Hokusetsu: A Top Brewery on Japan’s “Sake Island”
The Hokusetsu sake brewery boasts a history of more than a century and a half. It is based in a charming building in the southwest of Sado, an island in the Sea of Japan off the west coast of Niigata Prefecture.
After stepping through the entrance curtain, I talk to brewer Chikuzen Yoshimi. Despite the traditional Japanese atmosphere and relatively remote location, she tells me that a surprisingly high 20%–30% of the brewery’s sales are exports. “They all go to the same restaurant chain, though,” she adds.
Nobu’s Exclusive Supplier
Hokusetsu’s foreign buyer is the Nobu chain of Japanese restaurants, which are popular dining spots for celebrities around the world. The company was founded by chef Matsuhisa “Nobu” Nobuyuki and Hollywood star Robert De Niro. Their relationship goes back around 30 years and has even led to small film roles for Matsuhisa. Rock musician Yazawa Eikichi recommended the brewery to the chef after falling in love with the sake when he received it as a gift from a fan.
Hazu Fumio, the Hokusetsu company president, first met Matsuhisa in 1994. This was in the establishment named after the chef, which was then the hottest venue for Japanese cuisine in Beverley Hills, California.
At the time, the export business was unknown territory for Hokusetsu. Matsuhisa asked for an exclusive deal. He wanted to monopolize the brewery’s exquisite taste for his own restaurants, although he only had two then: Matsuhisa Beverly Hills and Nobu New York City. In return, he promised that the restaurants would not sell any other kind of sake. Struck by the chef’s personality and determination, Hazu immediately shook on the deal.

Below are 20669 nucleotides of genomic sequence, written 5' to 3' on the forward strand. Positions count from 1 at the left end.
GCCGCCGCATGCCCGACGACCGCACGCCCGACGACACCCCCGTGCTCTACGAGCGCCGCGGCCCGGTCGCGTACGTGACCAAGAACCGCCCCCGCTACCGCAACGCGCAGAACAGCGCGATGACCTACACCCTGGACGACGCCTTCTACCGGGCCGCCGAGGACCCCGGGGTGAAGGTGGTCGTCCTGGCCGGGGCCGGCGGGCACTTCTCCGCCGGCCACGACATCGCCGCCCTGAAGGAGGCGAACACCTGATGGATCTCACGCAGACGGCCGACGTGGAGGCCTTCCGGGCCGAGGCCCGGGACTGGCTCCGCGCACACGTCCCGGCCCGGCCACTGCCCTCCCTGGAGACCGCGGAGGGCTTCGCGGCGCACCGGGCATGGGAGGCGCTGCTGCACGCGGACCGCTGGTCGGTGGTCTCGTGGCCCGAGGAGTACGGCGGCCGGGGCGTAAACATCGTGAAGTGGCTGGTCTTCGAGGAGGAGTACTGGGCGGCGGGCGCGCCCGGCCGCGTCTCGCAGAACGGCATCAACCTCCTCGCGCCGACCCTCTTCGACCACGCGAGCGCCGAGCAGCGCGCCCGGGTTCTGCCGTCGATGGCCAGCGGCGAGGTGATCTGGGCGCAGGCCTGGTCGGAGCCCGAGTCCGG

“There wasn’t much of a foreign market for sake then,” Hokusetsu director Nakagawa Yasuo recalls. “It was generally served hot overseas, and the best sake [almost always enjoyed chilled] didn’t go for export. This was when our relationship with the Nobu chain began. Now it’s important for us to brew a product that matches the high quality of Nobu’s cuisine.”
The Nobu group has grown to comprise more than 40 businesses, including not just restaurants but hotels and fully serviced residences as well. This has contributed greatly to Hokusetsu’s bottom line. As the friendship between Hazu, Matsuhisa, and De Niro has deepened, the actor is now said to refer to Sado affectionately as “Sake Island.”
Chikuzen wanted to see where the sake she made was drunk, so she made a trip to Nobu in New York. “I felt nervous in such a high-end restaurant, but when the staff heard that I worked for Hokusetsu, they looked after me really well. I was so touched that Nobu treated our little island brewery as a valued partner. Watching the customers happily enjoying their sake, I felt tears rising to my eyes.”
Crested Ibises a Symbol of Rice Quality
As in its relationship with Nobu, in its brewing Hokusetsu stresses the importance of cooperation. There is also a strong pride in its Sado background.